Speak up whenever, however possible

Joe O'Brienis a successful DJ, motivational speaker and social media influencer.
Photo courtesy Joseph O'Brien
Joe O'Brienis a successful DJ, motivational speaker and social media influencer. Photo courtesy Joseph O'Brien

Actor and writer Benjamin Snow once said, “Disability is natural. We must stop believing that disabilities keep a person from doing something. Because that’s not true...Having a disability doesn’t stop me from doing anything.”

Joseph O’Brien is the perfect example of someone who has not let his disability keep him from doing what he loves and achieving his goals. O’Brien is a DJ who has been heating up the airwaves on Boom 94.1 FM. He is also a motivational speaker and social media influencer.

The 27-year-old former Fatima College student, from Maracas Valley, has been a resident DJ at Coco Lounge, Potionz Lounge, The Avenue Pub House and Cabana Lounge on Rust Street. He placed third at Slam's Shandy DJ Internship Challenge in 2020 and has been growing in popularity since then.

O’Brien has not let his disability detract from his vision of becoming a successful DJ and he continues to motivate others.

As a child, O’Brien had various diagnoses. He says, “I had PFFD, a bone condition that affects the legs; missing limb (that’s what they wrote on the form); cleft lip and palate; webbed feet and missing toes.

"However, recently, my girlfriend in medical school discovered a syndrome called Fatco syndrome, which fits all my aforementioned conditions perfectly. So I’m hoping to get an official diagnosis soon.

"My main challenges have been within my early years of education. I had to go to a private primary school because the public schools rejected me. The thing is, my mom didn’t have the means to afford the school in the first place, so we did not have many options

"The authoritative bodies of my primary school prevented me from playing with others, penalised me for not having textbooks and humiliated me in front the class when I could not fill a raffle sheet.

Joe O'Brien has been hitting up the airways on Boom Champion 94.1FM. Photo courtesy Joseph O'Brien.

"When my mom became aware of the situation, she was told, 'Joseph needs to learn his place.' by the school’s principal. I only realised that I was being oppressed and abused when, on the first day of Fatima, a dude threw a ball at me while I was watching them play, “You wanna play awa? Take a touch, nuh.”

"At 13 years old, I was invited to play my first school football match (small goal) and hence accepted on the first day of school.”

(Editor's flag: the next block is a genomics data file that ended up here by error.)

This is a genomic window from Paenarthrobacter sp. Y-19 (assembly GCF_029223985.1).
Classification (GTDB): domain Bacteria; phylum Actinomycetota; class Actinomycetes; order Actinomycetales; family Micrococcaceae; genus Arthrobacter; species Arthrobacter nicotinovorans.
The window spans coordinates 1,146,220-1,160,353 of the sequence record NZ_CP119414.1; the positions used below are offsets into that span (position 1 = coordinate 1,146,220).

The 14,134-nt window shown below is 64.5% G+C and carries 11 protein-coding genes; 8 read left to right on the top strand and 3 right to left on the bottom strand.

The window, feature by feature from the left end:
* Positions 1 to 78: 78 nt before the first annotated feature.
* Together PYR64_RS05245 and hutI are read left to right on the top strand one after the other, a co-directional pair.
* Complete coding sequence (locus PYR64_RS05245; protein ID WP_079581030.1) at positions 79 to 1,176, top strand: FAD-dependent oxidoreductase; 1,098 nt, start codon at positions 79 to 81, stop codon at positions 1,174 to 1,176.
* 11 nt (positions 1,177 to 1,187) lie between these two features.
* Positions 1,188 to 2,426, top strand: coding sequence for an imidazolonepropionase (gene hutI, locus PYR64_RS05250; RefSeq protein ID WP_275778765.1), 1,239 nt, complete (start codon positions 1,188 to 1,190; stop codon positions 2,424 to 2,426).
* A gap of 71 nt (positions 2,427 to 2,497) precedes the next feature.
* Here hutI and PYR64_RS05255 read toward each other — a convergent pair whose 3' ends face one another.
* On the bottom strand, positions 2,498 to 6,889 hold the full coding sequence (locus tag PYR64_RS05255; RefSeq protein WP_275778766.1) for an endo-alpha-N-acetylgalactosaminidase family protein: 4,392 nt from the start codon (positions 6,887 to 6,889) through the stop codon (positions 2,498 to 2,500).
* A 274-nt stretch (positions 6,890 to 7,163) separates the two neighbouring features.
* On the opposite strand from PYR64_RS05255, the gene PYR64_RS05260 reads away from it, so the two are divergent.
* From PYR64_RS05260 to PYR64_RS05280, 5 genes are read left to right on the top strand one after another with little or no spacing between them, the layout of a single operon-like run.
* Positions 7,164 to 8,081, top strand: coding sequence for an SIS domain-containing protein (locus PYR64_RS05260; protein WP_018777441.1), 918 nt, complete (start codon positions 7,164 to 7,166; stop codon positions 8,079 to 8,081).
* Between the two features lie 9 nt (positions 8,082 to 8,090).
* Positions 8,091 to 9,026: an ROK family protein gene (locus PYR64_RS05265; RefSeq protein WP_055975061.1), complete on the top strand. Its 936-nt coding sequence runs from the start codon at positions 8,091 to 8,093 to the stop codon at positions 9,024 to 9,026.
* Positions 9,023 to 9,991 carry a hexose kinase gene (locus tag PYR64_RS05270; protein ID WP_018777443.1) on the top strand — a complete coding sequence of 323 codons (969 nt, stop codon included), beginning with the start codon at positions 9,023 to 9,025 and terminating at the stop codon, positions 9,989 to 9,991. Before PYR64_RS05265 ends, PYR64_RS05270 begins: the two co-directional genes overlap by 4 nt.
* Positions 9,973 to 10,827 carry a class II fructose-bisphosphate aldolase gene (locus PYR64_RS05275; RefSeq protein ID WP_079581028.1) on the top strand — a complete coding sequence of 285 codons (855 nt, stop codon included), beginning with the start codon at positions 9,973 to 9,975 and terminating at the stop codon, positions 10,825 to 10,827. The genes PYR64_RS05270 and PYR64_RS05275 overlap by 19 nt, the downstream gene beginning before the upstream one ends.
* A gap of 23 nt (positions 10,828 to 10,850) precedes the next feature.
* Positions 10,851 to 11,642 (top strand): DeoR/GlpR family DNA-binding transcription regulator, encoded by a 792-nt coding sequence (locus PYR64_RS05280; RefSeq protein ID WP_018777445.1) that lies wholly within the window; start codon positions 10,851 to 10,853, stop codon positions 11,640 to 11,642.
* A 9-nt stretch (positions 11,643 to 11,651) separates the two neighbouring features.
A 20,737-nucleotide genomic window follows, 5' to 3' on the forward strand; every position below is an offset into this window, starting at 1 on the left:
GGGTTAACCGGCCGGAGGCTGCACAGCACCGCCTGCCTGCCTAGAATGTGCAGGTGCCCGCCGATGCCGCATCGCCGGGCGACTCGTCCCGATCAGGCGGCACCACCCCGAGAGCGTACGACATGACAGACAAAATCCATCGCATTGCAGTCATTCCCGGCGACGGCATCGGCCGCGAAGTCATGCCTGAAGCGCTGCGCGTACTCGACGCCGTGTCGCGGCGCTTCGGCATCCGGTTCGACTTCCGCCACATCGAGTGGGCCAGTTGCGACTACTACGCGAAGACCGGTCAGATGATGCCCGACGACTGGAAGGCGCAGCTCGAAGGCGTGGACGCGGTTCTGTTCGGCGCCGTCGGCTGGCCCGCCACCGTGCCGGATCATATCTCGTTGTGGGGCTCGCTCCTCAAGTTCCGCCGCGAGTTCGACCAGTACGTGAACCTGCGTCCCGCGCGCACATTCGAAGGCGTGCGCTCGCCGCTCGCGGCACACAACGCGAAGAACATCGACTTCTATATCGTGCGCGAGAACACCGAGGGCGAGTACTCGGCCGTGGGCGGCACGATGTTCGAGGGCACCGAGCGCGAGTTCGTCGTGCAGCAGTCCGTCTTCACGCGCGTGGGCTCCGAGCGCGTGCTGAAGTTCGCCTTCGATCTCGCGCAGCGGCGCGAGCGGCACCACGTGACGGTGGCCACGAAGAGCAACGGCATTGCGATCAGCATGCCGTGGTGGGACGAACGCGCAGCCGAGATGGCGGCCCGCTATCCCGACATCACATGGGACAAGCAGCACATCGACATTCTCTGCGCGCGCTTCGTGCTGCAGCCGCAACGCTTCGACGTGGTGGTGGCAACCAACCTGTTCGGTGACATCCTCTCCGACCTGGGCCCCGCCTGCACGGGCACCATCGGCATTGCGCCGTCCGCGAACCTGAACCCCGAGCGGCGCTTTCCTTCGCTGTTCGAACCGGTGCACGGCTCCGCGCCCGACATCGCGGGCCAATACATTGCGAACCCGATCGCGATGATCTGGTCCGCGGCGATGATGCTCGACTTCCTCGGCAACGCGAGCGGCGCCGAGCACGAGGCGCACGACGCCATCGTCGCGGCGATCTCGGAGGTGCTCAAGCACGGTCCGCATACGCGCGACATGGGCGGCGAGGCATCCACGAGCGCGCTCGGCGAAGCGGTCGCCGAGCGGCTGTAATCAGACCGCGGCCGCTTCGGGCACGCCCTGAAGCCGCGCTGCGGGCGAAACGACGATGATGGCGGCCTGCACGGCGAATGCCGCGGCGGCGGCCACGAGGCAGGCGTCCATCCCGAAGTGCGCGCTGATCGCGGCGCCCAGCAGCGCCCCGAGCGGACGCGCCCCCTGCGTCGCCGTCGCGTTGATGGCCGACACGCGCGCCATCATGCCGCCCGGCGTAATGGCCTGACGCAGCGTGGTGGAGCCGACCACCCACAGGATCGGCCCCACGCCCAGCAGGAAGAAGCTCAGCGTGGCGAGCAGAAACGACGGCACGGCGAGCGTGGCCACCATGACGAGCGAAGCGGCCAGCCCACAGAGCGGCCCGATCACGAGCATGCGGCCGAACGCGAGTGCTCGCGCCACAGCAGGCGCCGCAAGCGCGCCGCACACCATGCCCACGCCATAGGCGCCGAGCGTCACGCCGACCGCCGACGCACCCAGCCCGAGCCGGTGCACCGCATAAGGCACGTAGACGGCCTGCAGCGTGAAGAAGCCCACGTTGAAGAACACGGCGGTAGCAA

O’Brien is proud of many things; "My academic accomplishments My journey from being unsure if I can keep up with others to being recognised as one of the best. Making it onto Boom 94, playing soca music for Triple J in Australia twice – a radio station with an audience of two million persons. Watching the downtrodden leave the party in a metamorphosis of happiness.

"When I was younger, it was a bit tough being out in public. People were always friendly, but initially they would assume that I cannot communicate, and therefore direct their questions or comments to whomever was with me. There would be teasing and jeering.

"However, people are now condemning their own friends for being disrespectful. Some would actually resort to violence in anger at the bully. All I know is, I usually feel safe; but let’s chalk that up to male privilege.”

O’Brien has some strong advice to other people with disabilities – “I will say that there are two sides to every coin. Yes, the authorities need to implement many changes for persons with disabilities.

"However, it is important to speak up wherever and however possible. You’d be surprised at how much people are willing to help when they can actually understand your struggle. Understanding that struggle takes communication and one cannot take out their frustrations on others while having any dialogue about any topic. Both sides need to listen in order for there to be a feasible compromise.”

One of the things O’Brien wants to see in place for people with disabilities in TT, at a national level, is access to transport.

“I wish taxi/maxi drivers would be more open to helping wheelchair-bound persons leave their houses on a regular basis. Yes, there are wheelchair buses, but what if we want to go get doubles because of a craving in the morning? It would be nice to see ramps in
all pavements and for them to be able to take a spontaneous trip independently. Soon, I might be wheelchair-bound as well.”

It is his goal to tour the world playing soca and Caribbean music.

“I would love to see local and regional artistes on the Billboard charts. I'm hoping that it would allow for more youths to be able to turn music into a full-time career.

"To those youths out there, I want you all to know that the path to success is honestly paved by learning from our mistakes. Don't wait for the situation to be perfect in order to put yourself out there.

"Life is about risk. Don't be afraid to fail. That's how you learn.”

Radica Mahase is the founder/director of Support Autism T&T


"Speak up whenever, however possible"

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